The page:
NEW YORK (TheStreet) -- There is broad disagreement on the direction China's real estate market will take this year. While some analysts presage a crash with prices plunging nearly 30%, others are more optimistic and foresee prices improving by a healthy 10% to 15%.
During April, the Chinese government introduced tougher policies to rein in the property market. The government hiked minimum mortgage and down payment rates, restricted second home purchases, and blocked bank loans for third houses. China is contemplating on introducing a property tax, which seems less likely now as prices dropped by a marginal 0.1% in June, as compared with May.
Some economists are optimistic and foresee these measures as property-control policies and expect prices to drop in the near term. However, others see an even greater crisis brewing and believe that such measures will only induce a short-term correction, followed by an inevitable strong rebound during the fourth quarter of 2010.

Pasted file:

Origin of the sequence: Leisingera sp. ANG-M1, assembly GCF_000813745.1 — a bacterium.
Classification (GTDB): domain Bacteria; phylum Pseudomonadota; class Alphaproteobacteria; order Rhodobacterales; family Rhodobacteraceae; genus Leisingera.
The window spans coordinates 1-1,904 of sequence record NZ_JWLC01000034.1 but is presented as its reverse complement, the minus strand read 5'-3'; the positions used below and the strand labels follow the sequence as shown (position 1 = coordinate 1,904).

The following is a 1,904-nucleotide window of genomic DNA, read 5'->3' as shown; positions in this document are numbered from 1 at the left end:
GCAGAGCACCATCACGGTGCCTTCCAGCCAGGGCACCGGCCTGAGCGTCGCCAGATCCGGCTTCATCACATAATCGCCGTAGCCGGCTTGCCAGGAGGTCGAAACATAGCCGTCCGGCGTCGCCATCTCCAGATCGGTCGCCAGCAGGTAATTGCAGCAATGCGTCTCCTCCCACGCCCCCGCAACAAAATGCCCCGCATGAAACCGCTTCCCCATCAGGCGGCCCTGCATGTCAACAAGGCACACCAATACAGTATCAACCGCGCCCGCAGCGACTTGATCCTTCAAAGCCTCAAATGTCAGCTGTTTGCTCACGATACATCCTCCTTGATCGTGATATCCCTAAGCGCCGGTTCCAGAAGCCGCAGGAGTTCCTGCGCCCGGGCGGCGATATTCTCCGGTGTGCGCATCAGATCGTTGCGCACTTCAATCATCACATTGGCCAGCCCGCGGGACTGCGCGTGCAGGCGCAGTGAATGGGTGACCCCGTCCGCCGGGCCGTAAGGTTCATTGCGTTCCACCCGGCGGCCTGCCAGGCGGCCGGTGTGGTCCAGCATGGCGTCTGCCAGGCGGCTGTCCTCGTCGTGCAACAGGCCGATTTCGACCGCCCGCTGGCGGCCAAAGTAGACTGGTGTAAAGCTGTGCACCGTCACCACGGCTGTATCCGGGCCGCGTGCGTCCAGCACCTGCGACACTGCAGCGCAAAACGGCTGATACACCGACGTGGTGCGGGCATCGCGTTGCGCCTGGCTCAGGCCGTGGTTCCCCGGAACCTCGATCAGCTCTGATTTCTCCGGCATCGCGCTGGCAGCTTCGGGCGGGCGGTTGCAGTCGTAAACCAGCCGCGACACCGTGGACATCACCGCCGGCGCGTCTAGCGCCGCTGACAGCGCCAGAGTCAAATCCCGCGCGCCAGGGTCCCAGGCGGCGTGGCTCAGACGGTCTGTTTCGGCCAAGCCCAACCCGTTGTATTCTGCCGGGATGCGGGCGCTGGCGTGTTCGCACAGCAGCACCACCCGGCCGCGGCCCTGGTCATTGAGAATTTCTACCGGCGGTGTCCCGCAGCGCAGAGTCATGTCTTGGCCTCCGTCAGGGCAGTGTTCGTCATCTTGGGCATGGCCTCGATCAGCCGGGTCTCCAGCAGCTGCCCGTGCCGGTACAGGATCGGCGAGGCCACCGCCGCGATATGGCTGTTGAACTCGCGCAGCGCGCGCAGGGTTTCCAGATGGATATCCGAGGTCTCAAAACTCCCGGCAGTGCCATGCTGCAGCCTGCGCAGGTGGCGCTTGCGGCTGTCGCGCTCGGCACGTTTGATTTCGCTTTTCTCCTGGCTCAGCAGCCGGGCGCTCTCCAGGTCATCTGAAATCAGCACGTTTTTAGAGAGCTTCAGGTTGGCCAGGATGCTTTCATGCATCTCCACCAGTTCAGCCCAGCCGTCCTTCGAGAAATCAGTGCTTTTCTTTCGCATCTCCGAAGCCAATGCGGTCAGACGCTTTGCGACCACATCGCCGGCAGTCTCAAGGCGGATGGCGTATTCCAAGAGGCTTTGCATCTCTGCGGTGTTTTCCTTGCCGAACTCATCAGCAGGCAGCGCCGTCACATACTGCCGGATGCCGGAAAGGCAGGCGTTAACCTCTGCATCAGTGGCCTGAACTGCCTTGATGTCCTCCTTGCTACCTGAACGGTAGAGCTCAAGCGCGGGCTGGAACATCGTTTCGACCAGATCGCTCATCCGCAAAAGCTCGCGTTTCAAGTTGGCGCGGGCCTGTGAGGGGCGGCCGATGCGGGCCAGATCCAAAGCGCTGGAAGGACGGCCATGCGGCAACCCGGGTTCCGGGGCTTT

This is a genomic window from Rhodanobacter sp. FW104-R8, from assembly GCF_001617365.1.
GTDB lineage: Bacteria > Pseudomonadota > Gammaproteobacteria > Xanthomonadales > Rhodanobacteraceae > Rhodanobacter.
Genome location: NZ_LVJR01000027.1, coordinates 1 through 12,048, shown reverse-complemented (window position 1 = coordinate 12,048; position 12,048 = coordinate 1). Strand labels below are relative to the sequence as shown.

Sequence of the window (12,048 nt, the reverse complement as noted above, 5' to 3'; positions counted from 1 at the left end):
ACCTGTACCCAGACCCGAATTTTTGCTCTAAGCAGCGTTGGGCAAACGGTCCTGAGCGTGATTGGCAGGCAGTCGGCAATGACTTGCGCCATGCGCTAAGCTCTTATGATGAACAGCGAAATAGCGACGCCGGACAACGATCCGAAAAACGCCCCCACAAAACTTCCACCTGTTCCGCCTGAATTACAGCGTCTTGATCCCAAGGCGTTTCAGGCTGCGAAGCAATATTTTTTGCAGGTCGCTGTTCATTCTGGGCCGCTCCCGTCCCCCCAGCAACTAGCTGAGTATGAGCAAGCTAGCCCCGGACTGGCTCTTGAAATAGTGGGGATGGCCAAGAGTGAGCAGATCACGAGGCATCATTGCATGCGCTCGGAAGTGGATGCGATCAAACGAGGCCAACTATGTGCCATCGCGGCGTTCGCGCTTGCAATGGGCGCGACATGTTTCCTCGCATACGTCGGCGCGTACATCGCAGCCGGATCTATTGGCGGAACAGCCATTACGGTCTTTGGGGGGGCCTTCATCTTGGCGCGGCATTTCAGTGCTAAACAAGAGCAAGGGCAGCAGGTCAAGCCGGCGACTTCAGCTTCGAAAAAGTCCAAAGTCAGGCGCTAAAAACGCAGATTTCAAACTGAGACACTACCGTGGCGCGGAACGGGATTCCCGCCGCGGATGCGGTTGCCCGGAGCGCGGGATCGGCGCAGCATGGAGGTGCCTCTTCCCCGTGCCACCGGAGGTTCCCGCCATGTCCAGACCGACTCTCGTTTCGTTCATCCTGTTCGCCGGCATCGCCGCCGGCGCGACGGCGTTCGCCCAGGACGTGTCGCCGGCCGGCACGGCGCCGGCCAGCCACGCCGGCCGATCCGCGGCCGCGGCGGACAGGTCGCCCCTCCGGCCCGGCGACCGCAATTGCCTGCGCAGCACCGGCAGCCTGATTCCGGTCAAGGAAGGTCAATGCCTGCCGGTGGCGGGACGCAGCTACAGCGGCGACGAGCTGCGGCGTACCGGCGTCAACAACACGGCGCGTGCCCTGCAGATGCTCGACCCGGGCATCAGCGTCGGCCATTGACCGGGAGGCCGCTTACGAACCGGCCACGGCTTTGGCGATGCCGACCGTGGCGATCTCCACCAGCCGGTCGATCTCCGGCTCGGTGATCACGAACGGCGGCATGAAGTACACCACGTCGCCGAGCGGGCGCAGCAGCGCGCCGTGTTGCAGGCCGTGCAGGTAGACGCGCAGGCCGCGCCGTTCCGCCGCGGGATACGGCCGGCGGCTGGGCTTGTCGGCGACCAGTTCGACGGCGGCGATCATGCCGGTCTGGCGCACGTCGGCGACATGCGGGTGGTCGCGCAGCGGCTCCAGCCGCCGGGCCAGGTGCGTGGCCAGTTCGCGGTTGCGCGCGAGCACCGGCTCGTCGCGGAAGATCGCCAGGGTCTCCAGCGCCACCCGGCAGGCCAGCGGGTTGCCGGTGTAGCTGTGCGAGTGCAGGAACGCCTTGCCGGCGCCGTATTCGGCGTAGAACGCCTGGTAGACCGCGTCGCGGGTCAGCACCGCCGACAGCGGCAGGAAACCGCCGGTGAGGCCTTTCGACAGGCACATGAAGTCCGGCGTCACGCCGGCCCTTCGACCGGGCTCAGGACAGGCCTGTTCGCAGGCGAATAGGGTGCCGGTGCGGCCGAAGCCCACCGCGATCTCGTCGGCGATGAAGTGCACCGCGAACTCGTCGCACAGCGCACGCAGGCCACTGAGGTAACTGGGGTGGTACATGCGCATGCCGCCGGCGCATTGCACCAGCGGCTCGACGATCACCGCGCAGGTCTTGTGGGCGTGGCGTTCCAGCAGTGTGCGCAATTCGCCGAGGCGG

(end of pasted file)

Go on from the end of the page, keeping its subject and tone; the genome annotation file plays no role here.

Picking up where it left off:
Many analysts believe that the appreciating yuan will attract foreign investors to China's real estate, especially after prices drop. Industry experts expect the yuan to rise 3% this year. The first six months of the year saw investments increase almost five-fold compared with the same period last year.Analysts at Credit Suisse studied the impact of "grey income," or income that goes unreported on the real estate sector. They cite a study by Wang Xiaolu, a Chinese economist, who reported that most Chinese households are wealthier than earlier because a part of their income goes unreported. Wang Xialou's research shows that a home in China costs only about 3.5 times the average household income, a figure that is lower than that of many developed countries. Credit Suisse postulates that property sales will bottom out moderately, before staging a strong rebound. However, Kenneth Rogoff, a Harvard University professor, believes that a crash is imminent. This view concurs with a study done by Yi Xianrong, an economist at the Chinese Academy of Social Sciences, which measured the deviation from the demand-supply balance in the country's real estate sector. Currently, there are 64.5 million unoccupied apartments and homes in urban China, mostly owned by speculators hoping to make a profit from the rising prices.
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